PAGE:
- Helen Mayo
Helen Mayo (
1 October 1878– 13 November 1967), Australian medical doctor, was a pioneer in women's and children's health in Australia.
Adelaide, South Australiain 1878, Mayo was educated at home and later at Adelaide's Advanced School for Girls. She studied medicine at the University of Adelaide, commencing in 1898. In 1901 she was awarded the university's Davies Thomas Scholarship, and in 1902 received the Everard Scholarship. Later that year, she graduated with Bachelor of Medicine and Bachelor of Surgery degrees, and became only the second woman to graduate with a medical degree from the university, which at that time was the only university in the state.
From 1902 to 1903, Mayo was a
surgeonat the Adelaide Hospital, before moving to Englandwhere she was a clerk at London's Great Ormond Street Hospital for Sick Children. She was later a midwifein Dublin, Irelandand Delhi, India, before returning to Australia in 1906.
In 1904, Mayo founded and was the first president of the Adelaide Lyceum Club, which later merged into the
Lyceum Club (Australia).
In 1906, Mayo opened a private practice in Adelaide, where she practiced as a midwife, and in other areas of women's and children's health. In 1909, along with social worker Harriet Stirling, she established the School for Mothers. Beginning in 1911, and continuing until 1933, Mayo was a clinical
bacteriologistat the Adelaide Hospital. In 1913, Mayo and Stirling opened a special hospital for infants, which was absorbed by the Government of South Australiain 1917, becoming the Mareeba Babies' Hospital. In 1914, Mayo was elected to the Council of the University of Adelaide, the first woman to serve on an Australian university council. She served continuously on the council for forty-six years, until 1960.
From 1919 to 1926, Mayo was an honorary assistant physician at the
Adelaide Children's Hospital. In 1926, Mayo was awarded her medical doctorate, becoming the first female medical doctor to graduate from the University of Adelaide. She was then promoted to honorary physician at the Children's Hospital. In the same year, she began lecturing at the University of Adelaide, specialising in children's diseases. She would lecture at the university until 1934. In 1927, she founded the Mothers and Babies' Health Association (now known as Child and Youth Health) as an offshoot of the School for Mothers.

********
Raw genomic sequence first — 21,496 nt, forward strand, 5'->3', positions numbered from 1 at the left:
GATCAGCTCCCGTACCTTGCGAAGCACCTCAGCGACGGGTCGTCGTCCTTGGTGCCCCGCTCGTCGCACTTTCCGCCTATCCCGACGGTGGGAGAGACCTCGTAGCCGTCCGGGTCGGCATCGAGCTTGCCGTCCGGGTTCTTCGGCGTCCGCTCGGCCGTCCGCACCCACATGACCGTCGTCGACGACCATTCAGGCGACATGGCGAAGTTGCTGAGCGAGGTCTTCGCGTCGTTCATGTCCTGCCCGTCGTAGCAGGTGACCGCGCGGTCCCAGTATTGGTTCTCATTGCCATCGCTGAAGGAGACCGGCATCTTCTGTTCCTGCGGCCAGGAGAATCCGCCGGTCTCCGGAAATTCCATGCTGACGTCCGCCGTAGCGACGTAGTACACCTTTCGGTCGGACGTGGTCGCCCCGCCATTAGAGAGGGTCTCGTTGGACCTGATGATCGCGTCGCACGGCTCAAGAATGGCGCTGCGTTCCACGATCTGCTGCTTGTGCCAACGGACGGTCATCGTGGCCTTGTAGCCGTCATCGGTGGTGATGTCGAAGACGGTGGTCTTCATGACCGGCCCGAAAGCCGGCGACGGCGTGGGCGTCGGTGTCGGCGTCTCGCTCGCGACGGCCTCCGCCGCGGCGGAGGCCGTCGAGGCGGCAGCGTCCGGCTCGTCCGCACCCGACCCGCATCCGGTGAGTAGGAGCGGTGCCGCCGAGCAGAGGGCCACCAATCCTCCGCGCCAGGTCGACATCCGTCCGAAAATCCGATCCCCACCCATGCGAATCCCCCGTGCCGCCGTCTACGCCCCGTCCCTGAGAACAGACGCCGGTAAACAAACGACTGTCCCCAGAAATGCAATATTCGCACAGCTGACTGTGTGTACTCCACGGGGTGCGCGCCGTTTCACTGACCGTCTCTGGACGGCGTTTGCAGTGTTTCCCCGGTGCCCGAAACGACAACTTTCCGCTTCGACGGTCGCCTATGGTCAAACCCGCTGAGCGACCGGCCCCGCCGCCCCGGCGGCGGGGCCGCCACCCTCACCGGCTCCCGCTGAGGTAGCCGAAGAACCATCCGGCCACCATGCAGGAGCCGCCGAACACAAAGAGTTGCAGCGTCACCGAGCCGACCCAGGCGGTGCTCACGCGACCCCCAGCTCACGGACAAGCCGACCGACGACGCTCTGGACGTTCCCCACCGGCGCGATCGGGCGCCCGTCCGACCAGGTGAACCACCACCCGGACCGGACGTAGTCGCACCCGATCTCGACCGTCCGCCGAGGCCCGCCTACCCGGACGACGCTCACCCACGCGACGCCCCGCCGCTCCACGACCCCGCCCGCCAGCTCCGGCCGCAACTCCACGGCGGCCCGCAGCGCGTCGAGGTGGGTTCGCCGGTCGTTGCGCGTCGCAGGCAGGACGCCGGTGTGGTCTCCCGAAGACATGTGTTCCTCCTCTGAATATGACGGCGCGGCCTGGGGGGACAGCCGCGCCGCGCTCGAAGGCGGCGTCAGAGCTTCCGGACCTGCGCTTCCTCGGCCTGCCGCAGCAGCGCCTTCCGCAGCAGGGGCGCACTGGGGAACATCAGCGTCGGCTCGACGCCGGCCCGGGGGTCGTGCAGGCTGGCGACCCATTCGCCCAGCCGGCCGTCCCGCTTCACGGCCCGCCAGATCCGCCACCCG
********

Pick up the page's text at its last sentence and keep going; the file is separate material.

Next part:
3 June 1935, Mayo was made an Officer of the British Empire. From 1938 to 1940, Mayo was an honorary consulting physician at the Children's Hospital, and was the senior paediatric advisor from 1940 to 1945. Mayo was a founding fellow of the Royal Australasian College of Physiciansin 1938, and was also a fellow of the Royal Society of Medicineand was President of the Australian Federation of University Women.
In 1939, Mayo contributed to the founding of
St Ann's College, initially a residential college for women studying at the University of Adelaide, and now also affiliated with Flinders Universityand the University of South Australia.
Mayo died in 1967.
In 1984, the
Division of Mayo, an Australian House of Representatives electoral Division located in South Australia, was created and named after Mayo. Helen Mayo House, a facility at the Adelaide Women's and Children's Hospital for women experiencing post-natal mental health problems, and the Mayo Refectory at the University of Adelaide, were also named after her.
* [http://www.womenaustralia.info/biogs/IMP0088b.htm Mayo, Helen Mary (1878 - 1967)]
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